Thomas Hariot, Jacques Cornut, Botanical Gardens, John Bartram, American Natural History
Botany | Library and Information Science
The first written descriptions of the flora of North America were those of sixteenth-century Europeans who marvelled at the botanical treasures brought to them by explorers of the New World. The earliest account of American natural history was that of the English botanical explorer Thomas Hariot who wrote his Briefe and True Re, port of the New Found Land of Virginia in 1590 after returning from an expedition arranged by Sir Walter Raleigh. Hariot carried to En, gland tubers, fruits, and seeds of plants previously unknown in Europe. Perhaps thirty different plant species had been introduced into Europe from the New World by 1600, most of these valued for their practical uses or unusual properties. Pumpkin, persimmon, potato, sunflower, mulberry, sassafras, arborvitae, maize, chestnut, black walnut, and tobacco found their way to Old World gardens.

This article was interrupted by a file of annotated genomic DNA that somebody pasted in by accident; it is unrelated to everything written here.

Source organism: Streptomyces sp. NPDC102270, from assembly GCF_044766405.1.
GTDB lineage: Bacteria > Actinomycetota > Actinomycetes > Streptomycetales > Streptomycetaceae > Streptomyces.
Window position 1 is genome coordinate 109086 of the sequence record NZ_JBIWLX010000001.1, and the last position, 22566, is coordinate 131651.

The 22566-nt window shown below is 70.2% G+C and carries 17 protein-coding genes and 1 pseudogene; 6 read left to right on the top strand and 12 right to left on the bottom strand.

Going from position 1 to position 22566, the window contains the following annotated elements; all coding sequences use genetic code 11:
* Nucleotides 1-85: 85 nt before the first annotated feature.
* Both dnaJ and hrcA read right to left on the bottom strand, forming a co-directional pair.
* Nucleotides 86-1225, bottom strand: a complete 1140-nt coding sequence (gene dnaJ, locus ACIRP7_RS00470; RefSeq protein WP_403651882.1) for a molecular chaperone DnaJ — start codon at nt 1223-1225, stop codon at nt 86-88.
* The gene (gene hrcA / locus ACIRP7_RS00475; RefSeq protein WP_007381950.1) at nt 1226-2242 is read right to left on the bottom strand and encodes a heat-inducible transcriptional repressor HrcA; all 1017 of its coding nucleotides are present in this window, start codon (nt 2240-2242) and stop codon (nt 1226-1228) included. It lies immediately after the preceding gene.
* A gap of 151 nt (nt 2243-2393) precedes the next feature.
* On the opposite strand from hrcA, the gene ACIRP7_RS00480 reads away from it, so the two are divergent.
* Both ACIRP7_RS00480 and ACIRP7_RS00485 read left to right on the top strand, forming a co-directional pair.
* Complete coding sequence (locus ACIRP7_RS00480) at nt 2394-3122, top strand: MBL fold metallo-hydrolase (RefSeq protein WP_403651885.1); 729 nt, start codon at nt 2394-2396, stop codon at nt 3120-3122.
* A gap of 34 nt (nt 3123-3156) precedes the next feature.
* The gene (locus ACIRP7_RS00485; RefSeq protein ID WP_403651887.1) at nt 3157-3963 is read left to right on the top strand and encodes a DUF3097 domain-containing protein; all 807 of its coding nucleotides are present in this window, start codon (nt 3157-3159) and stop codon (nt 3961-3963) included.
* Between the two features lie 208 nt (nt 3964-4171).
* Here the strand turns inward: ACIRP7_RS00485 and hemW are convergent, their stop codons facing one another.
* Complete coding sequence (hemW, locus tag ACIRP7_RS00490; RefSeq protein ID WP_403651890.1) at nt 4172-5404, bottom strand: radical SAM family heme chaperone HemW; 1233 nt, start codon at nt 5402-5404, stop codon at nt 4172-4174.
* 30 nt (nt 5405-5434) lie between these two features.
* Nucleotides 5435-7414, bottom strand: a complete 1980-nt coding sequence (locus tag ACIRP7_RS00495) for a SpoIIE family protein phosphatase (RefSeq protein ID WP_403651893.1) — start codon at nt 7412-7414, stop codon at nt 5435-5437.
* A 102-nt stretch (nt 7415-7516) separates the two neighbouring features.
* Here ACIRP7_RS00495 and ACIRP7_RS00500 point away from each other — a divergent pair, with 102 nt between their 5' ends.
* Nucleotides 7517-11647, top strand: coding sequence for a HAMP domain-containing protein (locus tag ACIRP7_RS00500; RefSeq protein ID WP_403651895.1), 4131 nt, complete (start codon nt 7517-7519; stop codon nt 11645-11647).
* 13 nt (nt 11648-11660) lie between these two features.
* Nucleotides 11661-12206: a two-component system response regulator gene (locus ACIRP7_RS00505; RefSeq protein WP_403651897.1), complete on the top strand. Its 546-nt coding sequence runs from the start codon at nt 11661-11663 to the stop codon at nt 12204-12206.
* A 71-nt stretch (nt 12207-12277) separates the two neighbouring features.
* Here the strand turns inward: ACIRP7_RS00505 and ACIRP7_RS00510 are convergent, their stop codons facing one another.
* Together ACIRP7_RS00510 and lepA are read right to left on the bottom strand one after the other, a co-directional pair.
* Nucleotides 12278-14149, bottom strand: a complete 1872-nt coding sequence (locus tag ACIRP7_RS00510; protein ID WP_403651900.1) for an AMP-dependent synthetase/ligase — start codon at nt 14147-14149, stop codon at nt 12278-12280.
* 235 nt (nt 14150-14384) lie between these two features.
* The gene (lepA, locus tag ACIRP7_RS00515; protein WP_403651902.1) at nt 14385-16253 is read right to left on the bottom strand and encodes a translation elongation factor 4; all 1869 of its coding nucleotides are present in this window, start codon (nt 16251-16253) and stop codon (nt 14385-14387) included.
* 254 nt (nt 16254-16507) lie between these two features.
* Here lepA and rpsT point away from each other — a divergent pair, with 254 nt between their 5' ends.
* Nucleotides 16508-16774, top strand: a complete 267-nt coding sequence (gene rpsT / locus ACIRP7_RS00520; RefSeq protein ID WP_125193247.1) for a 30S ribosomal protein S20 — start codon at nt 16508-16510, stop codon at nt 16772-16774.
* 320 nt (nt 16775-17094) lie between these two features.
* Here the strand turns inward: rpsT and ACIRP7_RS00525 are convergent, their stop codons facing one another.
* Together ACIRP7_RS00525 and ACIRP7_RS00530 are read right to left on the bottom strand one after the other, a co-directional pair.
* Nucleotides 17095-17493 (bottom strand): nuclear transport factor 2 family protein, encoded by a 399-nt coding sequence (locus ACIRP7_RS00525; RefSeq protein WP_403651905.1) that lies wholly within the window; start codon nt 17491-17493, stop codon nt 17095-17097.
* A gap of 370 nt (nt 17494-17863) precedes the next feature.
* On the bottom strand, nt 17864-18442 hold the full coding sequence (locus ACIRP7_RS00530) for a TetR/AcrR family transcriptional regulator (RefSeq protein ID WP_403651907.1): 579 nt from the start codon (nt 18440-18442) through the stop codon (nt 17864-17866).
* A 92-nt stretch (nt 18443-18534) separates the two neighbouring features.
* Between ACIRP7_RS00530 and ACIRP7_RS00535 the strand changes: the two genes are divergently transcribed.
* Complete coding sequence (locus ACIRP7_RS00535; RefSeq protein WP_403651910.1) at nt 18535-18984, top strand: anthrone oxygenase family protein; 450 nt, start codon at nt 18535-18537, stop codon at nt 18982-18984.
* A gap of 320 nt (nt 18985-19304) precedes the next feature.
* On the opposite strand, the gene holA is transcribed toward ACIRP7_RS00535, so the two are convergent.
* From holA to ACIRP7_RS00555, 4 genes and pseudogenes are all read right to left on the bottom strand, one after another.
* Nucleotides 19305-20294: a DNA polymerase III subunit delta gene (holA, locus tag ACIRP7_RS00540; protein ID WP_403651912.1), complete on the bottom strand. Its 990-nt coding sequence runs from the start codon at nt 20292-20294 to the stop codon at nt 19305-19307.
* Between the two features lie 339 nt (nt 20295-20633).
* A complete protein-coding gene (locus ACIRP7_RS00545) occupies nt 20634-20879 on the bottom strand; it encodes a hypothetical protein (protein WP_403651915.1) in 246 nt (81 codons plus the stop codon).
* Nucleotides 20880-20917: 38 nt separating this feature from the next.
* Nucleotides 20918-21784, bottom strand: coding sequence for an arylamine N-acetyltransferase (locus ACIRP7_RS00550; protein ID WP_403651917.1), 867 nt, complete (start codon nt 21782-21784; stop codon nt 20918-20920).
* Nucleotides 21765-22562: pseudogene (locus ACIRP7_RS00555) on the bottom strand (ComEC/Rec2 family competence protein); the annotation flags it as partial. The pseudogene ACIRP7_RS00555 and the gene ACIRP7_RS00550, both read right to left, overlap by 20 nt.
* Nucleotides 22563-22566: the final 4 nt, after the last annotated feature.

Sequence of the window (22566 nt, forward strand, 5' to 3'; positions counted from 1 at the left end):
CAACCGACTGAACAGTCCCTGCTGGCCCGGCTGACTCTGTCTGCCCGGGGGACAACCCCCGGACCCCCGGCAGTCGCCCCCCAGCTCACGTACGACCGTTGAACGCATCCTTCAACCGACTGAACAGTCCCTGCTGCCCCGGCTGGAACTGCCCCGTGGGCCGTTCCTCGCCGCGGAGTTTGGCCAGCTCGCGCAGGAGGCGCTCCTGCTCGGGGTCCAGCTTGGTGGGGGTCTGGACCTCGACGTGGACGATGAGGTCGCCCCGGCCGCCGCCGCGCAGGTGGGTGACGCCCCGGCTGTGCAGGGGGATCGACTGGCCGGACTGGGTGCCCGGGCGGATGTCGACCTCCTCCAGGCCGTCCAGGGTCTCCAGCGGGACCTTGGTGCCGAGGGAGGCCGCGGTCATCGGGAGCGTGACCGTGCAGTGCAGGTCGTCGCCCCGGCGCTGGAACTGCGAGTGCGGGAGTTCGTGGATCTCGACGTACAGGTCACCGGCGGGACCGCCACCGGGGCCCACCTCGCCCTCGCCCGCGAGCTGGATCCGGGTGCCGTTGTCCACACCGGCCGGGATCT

Raynal, Dudley J., "Describing the Flora of the United States: Botanies at Libraries in Syracuse" (1991). The Courier. 268.